Apprenticeship combines supervised on-the-job training with formal instruction and has
                        been used for decades in construction trades and some manufacturing occupations to
                        ensure that workers have the skills employers need.
                        3
                          U.S. General Accounting Office, Registered Apprenticeships: Labor Could Do More to
                        Expand to Other Occupations, GAO-01-940 (Washington, D.C.: Sept. 7, 2001).




                        Page 4                                                       GAO-03-106 Labor Challenges
                             Major Performance and Accountability
                             Challenges




                             2002, Labor held a conference to publicly discuss the results from these
                             forums and obtain feedback from participants.

                             Another example of where Labor needs to be more strategic in helping
                             meet the demands for the workforce of the 21st century is developing
                             approaches to retain older workers in the workforce. With the impending
                             retirements of members of the large “baby boom” generation, the possible
                             loss of many experienced workers could create shortages in skilled worker
                             and managerial occupations, with adverse effects on productivity and
                             economic growth. The challenge is to develop the policies, programs, and
                             employment arrangements necessary to extend the work life of the
                             growing number of older workers in a manner that balances the
                             competitive imperative of business with the life realities of older workers.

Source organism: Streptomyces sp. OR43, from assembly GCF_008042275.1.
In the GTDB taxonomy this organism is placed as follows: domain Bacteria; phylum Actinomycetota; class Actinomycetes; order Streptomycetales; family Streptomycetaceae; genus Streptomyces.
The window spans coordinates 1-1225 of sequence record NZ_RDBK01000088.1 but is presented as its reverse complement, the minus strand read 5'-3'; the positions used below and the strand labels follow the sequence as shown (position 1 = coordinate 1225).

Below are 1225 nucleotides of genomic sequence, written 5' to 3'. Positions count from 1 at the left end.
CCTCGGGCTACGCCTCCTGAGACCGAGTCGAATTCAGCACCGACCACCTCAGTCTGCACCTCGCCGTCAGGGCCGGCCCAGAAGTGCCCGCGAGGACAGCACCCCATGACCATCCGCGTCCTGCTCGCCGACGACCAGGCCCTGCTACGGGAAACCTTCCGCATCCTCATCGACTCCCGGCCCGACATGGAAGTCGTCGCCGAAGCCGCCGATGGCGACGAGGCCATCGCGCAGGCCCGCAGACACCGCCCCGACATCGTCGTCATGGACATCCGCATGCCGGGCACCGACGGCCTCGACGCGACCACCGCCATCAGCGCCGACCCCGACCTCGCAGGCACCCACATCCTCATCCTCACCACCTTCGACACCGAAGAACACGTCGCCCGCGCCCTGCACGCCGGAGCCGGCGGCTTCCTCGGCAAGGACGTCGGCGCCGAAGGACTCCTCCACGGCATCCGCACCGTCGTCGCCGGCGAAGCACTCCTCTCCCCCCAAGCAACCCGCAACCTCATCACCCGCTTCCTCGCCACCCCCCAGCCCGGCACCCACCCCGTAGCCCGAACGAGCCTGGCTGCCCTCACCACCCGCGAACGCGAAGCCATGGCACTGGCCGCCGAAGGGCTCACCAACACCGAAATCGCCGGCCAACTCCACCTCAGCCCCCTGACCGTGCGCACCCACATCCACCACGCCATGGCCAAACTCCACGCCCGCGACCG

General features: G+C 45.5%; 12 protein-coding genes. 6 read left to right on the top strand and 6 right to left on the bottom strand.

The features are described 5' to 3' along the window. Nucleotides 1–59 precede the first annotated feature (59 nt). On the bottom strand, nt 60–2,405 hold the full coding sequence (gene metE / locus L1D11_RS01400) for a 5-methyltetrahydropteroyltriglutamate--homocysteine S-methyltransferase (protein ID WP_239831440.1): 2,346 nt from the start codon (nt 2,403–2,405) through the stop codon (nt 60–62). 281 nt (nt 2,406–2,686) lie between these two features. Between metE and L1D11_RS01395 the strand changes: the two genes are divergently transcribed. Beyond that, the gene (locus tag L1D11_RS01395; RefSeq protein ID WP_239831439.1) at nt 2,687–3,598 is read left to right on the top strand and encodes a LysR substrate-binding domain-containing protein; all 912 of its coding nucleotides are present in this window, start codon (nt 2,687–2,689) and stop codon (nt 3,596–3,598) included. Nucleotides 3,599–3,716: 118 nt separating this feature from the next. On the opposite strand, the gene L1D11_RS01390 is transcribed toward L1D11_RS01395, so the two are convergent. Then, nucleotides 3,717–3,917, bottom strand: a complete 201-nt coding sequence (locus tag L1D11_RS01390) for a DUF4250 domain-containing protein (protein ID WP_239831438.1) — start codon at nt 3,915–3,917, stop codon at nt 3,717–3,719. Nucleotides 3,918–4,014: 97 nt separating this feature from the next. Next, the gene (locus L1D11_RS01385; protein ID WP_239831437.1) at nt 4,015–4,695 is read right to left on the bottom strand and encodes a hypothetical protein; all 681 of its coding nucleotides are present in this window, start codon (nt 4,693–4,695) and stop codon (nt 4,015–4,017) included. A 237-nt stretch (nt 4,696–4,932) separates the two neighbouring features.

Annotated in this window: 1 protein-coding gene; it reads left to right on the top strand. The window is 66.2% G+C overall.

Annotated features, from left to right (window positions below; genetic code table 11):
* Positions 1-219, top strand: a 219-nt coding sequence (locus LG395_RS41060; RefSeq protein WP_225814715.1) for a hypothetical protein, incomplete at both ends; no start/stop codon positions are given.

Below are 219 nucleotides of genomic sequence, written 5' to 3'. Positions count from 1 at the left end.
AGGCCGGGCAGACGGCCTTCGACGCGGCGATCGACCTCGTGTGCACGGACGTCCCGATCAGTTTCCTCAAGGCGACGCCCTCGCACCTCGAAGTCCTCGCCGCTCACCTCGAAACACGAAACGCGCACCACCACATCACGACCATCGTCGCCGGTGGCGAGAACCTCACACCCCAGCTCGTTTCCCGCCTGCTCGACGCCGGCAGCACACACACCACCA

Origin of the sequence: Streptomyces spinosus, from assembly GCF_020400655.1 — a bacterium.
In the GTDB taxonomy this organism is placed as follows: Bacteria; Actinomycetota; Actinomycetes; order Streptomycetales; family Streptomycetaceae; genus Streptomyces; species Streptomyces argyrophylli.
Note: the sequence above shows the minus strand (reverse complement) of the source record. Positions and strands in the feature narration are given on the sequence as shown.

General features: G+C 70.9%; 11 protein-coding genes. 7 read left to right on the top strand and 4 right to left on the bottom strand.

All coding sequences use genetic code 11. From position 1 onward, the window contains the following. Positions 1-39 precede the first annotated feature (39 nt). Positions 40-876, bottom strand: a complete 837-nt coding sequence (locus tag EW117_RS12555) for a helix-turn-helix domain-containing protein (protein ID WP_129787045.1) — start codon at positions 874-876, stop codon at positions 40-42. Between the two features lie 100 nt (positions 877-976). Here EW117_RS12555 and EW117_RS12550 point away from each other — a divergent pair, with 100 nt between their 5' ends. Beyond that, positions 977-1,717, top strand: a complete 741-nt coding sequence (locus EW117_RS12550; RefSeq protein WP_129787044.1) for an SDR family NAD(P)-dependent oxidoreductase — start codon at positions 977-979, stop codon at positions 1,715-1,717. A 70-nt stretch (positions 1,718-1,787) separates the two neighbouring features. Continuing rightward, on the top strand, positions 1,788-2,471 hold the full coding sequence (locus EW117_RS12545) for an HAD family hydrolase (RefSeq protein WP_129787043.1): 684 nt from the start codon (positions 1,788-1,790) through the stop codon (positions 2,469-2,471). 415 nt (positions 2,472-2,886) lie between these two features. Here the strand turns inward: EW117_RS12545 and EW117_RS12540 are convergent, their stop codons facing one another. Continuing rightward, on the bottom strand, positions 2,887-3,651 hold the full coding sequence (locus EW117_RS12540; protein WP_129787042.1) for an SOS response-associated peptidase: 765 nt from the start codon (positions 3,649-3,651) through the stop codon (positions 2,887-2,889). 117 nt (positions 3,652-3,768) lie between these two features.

While Labor has a central role in this area, many of the attendant issues are
                             beyond the range of Labor’s authority and therefore a collaborative
                             approach is needed. In our November 2001 report, we recommended that
                             the Secretary of Labor convene an interagency task force to develop
                             legislative and regulatory proposals addressing the issues raised by the
                             aging of the labor force.4 Labor is continuing to study the issues raised by
                             our report and has not implemented our recommendation.



Proactively Facilitating     To help establish a workforce development system better able to meet the
Implementation of Worker     needs of job seekers and employers, Labor needs to be more proactive in
                             helping to implement employment and training programs under the
Training Programs by State
                             Workforce Investment Act of 1998 (WIA). This can be accomplished by
and Local Entities           providing additional guidance and by sharing information on promising
                             practices. WIA represents a major change in the nation’s workforce
                             development system and state and local entities have encountered many
                             obstacles in working to integrate their employment and training services.
                             In the past, the job training system was fragmented, consisting of
                             overlapping programs that did not serve job seekers or employers well.
                             Congress passed WIA, in part, to create a system connecting employment,
                             education, and training services to better match workers to labor market
                             needs. Among other things, WIA requires state and local entities who carry
                             out a number of specified federal programs to participate in local one-stop
                             centers that offer job training and placement assistance for workers and
                             opportunities for employers to find workers. While WIA gave state and

                             4
                               U.S. General Accounting Office, Older Workers: Demographic Trends Pose Challenges for
                             Employers and Workers, GAO-02-85 (Washington, D.C.: Nov. 16, 2001).




                             Page 5                                                     GAO-03-106 Labor Challenges
Major Performance and Accountability
Challenges




local entities more flexibility in administering employment and training
programs, Labor has struggled to define its new role under WIA.

To help this system better meet the workforce demands of the 21st century,
Labor needs to be more proactive in disseminating information to help
state and local agencies implement employment and training programs.
For example, state and local one-stop partners have encountered various
programmatic and financial concerns that have affected their level of
participation, as well as their ability to better coordinate their services at
the one-stops. These concerns included fears that participation in one-stop